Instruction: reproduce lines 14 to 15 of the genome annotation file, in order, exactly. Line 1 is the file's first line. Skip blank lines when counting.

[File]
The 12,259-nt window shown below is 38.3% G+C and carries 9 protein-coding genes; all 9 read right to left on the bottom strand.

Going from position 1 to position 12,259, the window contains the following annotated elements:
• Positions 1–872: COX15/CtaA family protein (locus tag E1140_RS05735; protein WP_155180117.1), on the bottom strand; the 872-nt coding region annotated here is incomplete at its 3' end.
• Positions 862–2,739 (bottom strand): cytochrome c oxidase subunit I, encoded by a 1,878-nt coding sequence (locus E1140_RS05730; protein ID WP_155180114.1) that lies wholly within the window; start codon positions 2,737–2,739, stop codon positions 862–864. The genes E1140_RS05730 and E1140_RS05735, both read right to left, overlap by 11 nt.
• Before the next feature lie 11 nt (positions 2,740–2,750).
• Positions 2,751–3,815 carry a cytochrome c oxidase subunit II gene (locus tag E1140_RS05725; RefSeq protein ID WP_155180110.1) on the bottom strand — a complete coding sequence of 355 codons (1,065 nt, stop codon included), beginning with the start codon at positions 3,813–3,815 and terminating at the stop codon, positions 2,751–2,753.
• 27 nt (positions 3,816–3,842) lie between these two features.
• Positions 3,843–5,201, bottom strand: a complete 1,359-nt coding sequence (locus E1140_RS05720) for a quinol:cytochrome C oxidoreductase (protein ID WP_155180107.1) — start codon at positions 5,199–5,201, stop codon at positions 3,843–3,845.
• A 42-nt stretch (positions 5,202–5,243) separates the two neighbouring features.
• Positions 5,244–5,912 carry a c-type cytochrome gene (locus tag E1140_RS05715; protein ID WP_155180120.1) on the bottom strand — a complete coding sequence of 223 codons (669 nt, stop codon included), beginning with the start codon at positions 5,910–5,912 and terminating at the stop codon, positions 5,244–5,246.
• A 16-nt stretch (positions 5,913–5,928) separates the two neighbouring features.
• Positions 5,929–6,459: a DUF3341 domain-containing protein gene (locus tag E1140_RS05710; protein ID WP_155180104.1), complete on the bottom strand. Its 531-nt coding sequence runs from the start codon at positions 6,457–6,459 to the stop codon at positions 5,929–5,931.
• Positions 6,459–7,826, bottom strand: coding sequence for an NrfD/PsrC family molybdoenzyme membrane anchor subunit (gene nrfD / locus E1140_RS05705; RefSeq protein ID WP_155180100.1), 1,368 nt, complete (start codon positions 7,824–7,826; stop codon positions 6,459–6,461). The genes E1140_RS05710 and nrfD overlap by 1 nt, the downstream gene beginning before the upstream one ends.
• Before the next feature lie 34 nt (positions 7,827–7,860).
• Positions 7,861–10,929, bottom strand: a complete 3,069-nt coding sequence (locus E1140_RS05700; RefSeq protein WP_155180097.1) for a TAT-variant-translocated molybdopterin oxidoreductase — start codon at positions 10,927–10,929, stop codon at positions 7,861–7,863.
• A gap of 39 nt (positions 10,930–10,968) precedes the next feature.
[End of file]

• Before the next feature lie 34 nt (positions 7,827–7,860).
• Positions 7,861–10,929, bottom strand: a complete 3,069-nt coding sequence (locus E1140_RS05700; RefSeq protein WP_155180097.1) for a TAT-variant-translocated molybdopterin oxidoreductase — start codon at positions 10,927–10,929, stop codon at positions 7,861–7,863.